New species of eel found in Bay of Bengal

The one-foot long fish, which has 194 vertebrae, is likely to be called Indian unpatterned moray

August 21, 2016 12:36 am | Updated 02:10 pm IST - Kolkata:

Scientists have discovered a new species of eel, a snake-like fish, from the northern Bay of Bengal along the West Bengal coast.

The species Gymnothorax indicus is slender-bodied, about one feet-long and edible.

The eel was studied by the scientists at Sankarpur fishing harbour in West Bengal’s Purba Medinipur district, after it was collected in a trawl net by fishermen in northern Bay of Bengal, about 70 km off the coast.

“When fresh, the body is uniformly pale brown without spots or patterns and the eye rim is pale. We have proposed that the newly discovered species be called Indian unpatterened moray,” Anil Mohapatra, scientist from Zoological Survey of India (ZSI) told The Hindu .

The scientist said that the eel has 194 vertebrae. Its dorsal fin has a black margin.

The paper by Mr. Mohapatra, Dipanjan Ray, David G. Smith and Subhendu Sekhar Mishra was published in an international journal, Zootaxa , earlier this week.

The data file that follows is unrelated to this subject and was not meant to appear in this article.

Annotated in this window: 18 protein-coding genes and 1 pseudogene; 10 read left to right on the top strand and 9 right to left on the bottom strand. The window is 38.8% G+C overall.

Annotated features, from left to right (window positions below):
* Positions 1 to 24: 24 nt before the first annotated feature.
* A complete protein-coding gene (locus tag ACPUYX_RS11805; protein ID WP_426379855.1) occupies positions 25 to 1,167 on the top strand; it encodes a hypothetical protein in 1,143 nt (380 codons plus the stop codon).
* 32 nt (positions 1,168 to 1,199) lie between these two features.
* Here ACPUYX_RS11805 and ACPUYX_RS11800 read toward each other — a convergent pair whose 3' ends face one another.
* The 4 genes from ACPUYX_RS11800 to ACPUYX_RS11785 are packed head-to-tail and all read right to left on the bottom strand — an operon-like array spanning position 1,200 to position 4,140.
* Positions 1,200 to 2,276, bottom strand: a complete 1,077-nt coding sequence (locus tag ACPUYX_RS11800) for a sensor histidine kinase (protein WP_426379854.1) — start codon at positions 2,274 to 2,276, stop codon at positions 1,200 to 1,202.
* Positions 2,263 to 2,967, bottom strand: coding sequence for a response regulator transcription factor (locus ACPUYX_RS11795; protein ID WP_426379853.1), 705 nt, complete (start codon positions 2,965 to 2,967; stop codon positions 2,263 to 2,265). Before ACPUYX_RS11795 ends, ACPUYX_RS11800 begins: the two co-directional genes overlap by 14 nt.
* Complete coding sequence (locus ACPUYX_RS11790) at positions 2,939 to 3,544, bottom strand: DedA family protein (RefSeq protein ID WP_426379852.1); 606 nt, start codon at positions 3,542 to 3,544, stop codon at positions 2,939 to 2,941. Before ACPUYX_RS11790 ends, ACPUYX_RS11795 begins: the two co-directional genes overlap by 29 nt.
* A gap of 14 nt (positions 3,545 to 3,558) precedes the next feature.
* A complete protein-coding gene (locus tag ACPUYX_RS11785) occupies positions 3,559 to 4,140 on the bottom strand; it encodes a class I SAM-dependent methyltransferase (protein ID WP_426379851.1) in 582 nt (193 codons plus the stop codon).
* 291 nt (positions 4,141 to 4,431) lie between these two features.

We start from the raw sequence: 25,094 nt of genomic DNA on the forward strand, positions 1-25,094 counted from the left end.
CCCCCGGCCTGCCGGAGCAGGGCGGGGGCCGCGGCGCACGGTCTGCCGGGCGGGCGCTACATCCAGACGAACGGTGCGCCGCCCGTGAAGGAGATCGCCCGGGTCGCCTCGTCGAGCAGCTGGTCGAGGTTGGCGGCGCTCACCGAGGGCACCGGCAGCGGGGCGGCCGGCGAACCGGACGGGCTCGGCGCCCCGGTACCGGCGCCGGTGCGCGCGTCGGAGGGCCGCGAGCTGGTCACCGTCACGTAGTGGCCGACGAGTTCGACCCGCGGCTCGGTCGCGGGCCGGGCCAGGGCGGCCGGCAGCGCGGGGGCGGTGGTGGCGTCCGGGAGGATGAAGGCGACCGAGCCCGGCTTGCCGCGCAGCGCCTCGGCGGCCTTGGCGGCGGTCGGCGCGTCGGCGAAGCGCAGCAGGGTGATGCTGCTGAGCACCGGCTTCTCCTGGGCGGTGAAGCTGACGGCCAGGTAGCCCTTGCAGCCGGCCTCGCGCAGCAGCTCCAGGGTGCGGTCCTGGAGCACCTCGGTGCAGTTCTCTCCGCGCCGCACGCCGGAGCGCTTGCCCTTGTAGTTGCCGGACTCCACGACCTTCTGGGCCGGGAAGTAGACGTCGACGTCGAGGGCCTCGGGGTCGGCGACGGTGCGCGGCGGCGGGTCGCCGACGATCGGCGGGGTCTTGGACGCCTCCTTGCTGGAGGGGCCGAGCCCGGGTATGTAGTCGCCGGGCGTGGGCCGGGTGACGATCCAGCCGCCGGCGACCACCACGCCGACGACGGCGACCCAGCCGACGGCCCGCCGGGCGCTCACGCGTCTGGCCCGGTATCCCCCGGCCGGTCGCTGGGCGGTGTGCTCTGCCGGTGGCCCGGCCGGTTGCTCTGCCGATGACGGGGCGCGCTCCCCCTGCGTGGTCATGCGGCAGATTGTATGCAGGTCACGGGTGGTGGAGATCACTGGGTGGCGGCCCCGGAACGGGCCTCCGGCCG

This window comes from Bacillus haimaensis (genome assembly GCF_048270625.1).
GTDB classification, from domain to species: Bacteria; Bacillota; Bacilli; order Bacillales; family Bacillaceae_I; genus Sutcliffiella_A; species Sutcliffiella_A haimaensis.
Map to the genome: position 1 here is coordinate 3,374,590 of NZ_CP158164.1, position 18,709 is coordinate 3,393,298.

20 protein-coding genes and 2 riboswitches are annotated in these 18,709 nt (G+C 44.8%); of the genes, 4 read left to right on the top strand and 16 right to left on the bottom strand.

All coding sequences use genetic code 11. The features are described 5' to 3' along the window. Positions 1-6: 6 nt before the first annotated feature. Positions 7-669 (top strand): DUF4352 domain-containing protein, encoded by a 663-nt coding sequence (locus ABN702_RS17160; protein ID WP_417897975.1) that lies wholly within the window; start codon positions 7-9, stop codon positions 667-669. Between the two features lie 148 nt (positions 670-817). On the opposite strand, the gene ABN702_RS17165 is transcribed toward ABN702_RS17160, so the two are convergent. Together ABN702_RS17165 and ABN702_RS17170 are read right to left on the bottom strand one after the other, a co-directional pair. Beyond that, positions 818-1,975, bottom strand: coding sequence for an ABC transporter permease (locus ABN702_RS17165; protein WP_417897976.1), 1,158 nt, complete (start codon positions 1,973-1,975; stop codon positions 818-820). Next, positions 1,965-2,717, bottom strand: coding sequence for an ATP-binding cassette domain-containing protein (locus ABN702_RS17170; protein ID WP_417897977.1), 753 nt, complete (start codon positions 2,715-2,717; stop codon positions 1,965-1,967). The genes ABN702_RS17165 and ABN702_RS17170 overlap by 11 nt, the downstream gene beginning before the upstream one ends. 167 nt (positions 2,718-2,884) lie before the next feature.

Eaten in coastal areas

Eels are found mostly at the bottom of rivers and seas. This species was found at a depth of 35 metres in the sea.

Globally, about 1,000 species of eels have been identified and, in India, the number is around 125. Though considered a delicacy in many countries like Japan, the consumption of eels in India is limited to coastal areas.

With over-exploitation of fishing resources both freshwater and marine, scientists believe that these newly discovered species may contribute to food security in the future. Over the past few years, West Bengal’s Digha coastline and the adjoining areas of Bay of Bengal have yielded two new species of fish indicating the rich marine biodiversity of the coastal region.

In 2015, a short brown unpatterned moray eel, named Gymnothorax mishrai (Bengal moray eel), was discovered here.

Two years ago, scientists had discovered another new species of edible marine fish Haplogenys bengalensis (Indian velvetchin) from the same area.

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